The red carpet is unrolled once again for the International Olympic Committee as the cabal of unelected officials arrives this week to a reception normally reserved for visiting heads of state. Amid the fanfare and patriotism, the central theme is one of transformation. The Olympics, we are told, will transform run-down urban areas from concrete eyesores devoid of investment or employment into oases of green parks and sporting arenas.
This might sound like a description of London in 2005, in fact it was Athens in 1997. Then, as now, the IOC decision-makers were greeted as potential saviours. Lord Coe's claims this week that the 2012 Games will transform London, exactly echo the claims made by the leader of the Athens bid, Gianna Angelopoulos, as she sought to fend off the challenge from the favourite, Rome, eight years ago.
Returning to the present, six months after the lights went out at the closing ceremony and Athens' Olympic legacy is as clear as it is bleak. Athens is bankrupt, or as near to bankrupt as any city can be. Nobody has yet put forward a cohesive plan of what to do with the herd of white elephants expensively coaxed into life for a fortnight last summer. The loud and long claims that the whole country would share in the success of a "magical Games" still ring true if only because everyone in Greece is sharing in paying the £7bn bill.
As British television viewers are treated this week to a promotional video showing the urban sprawl of East London swept away in a green wave of computer graphics, it might be instructive to take a look at what happened to last summer's host city.
Athens' weightlifting arena sits atop the crowded huddle of concrete apartment blocks in the rundown neighbourhood of Nikea like a blue and grey sandcastle on a pile of rubble. It must have looked appealing to somebody at some point, either as an architect's sketch or a computer-generated model - but looking at it now, it's hard to see why. The only evidence of its Games glory are some battered-looking cardboard placards - a now-forlorn reminder of Athens 2004.
The arena is surrounded by the evidence of poor development and disastrous urban planning. The locals were bemused by the choice of their poor neighbourhood as an Olympic venue and have little idea what they are to do with their legacy. The venue did enjoy one memorable night last August as Greece's modern-day Hercules, Pyrros Dimas, tried and failed to win a fourth consecutive Olympic gold in front of a raucous and partisan crowd. Was that one night worth the millions it cost to build the unwanted arena?
This scene is repeated all over the city, from the plains of Marathon with its deserted rowing lake which cost nearly £100m, to the harbour at Agios Kosmas with its rusting sailing centre which cost half that. These are the same venues we were told would would be scattered through the city like so many seeds of urban renewal. But the seeds are dying in the ground and no one has the money to make them grow
It is not that the Athens Olympics were not successful. According to the IOC they were the best ever. It is just that there is no evidence to support the claim that sports infrastructure can be used as an engine for urban renewal.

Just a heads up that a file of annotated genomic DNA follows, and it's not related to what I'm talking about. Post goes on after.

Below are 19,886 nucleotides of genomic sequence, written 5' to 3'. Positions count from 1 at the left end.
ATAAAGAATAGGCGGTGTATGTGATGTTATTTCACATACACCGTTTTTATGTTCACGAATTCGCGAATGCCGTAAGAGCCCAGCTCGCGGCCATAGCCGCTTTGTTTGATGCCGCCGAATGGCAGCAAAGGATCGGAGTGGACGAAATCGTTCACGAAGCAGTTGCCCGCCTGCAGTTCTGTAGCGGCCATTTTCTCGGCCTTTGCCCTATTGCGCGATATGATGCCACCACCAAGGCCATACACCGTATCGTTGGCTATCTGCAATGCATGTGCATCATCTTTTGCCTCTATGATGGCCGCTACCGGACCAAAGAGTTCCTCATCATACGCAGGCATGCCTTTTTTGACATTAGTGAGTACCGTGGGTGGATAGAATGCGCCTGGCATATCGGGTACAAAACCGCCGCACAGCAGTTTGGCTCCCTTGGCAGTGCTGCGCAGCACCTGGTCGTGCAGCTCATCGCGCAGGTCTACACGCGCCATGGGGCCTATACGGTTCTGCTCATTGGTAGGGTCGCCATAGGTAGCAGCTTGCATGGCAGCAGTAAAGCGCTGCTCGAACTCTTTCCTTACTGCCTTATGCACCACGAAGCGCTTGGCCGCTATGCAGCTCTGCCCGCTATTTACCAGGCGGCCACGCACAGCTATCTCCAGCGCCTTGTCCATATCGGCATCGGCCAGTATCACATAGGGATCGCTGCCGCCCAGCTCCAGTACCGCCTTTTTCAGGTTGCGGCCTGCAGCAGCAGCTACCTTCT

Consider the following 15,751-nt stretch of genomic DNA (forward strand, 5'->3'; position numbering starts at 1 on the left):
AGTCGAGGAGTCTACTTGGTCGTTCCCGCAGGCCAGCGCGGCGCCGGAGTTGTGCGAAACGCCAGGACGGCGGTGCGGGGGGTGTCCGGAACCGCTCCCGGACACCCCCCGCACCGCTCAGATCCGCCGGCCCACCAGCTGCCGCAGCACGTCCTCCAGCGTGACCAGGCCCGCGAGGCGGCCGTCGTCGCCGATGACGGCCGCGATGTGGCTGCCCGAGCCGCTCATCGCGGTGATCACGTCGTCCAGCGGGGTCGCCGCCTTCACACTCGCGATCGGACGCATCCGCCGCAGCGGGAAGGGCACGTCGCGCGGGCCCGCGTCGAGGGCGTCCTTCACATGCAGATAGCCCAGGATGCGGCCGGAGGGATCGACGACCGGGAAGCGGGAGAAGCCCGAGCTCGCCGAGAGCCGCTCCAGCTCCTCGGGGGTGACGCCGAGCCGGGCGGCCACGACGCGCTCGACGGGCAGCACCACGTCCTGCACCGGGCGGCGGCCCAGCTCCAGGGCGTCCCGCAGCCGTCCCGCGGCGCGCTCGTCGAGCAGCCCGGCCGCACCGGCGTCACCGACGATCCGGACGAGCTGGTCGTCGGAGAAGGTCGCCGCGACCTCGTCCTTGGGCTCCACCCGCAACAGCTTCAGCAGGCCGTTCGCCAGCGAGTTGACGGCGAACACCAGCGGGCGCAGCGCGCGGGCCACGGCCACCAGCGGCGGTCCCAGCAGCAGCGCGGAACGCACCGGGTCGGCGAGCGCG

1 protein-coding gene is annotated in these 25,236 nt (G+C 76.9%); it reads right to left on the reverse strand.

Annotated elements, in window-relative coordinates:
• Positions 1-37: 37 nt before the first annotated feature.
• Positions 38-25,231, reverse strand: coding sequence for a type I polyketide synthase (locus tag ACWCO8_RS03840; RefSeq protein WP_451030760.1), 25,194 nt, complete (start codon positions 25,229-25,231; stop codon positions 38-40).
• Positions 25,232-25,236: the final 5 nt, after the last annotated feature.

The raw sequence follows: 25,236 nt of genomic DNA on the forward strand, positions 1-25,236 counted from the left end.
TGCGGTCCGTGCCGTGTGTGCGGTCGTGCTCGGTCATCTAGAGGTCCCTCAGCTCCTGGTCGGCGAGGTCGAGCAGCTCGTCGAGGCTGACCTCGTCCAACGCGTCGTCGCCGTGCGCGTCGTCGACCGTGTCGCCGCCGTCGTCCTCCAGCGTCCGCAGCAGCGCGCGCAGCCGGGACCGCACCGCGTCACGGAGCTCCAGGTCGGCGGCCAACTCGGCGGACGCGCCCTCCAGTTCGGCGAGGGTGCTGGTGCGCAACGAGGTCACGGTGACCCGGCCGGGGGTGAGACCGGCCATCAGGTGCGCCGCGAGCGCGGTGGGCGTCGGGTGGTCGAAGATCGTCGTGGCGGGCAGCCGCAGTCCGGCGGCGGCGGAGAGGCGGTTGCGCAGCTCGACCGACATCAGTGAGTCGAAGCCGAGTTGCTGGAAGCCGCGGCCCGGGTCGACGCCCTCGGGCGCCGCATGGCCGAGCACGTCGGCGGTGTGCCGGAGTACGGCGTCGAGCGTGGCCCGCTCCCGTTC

Olympic venues are not built to meet the needs of local communities they are built to meet the requirements of international sports federations. These self-promotion artists are not driven by the thought of leaving a legacy for schoolchildren; they want venues that make their sport look better than the others when the television cameras start rolling. Host city organisers have to sign a massively detailed contract with the IOC before starting work, one that ultimately gives away control of how the sporting infrastructure is built.
As far as the much vaunted Olympic legacy effect on transport goes, it should be remembered that the IOC does not build public transit systems - governments do. Either they have the money to upgrade bus, train and road networks, in which case they should do so, or they don't. They should not need a green light from the IOC to start investing.
Once the flag-waving begins in earnest, anyone who seeks to question why billions of taxpayers money is being spent on a sporting extravaganza, is treated as a national traitor. In Greece, all discussion of the value of staging the Games was submerged in the panic over whether they would be ready on time. Now the dust has settled, Athens' experience has a more sobering message to the cities vying for 2012.
Before significant amounts of public money are committed to launching an Olympic bid there are a few questions to consider: Why is there no public consultation before cities decide to bid? Why is public money automatically committed to only one side of the argument in the form of expensive "back the bid" campaigns? And since democracy is in vogue, perhaps it is time people were given the chance to vote on whether they want to pick up the bill for the most expensive show on earth.
The writer covered the Athens Games for 'The Independent'Reuse content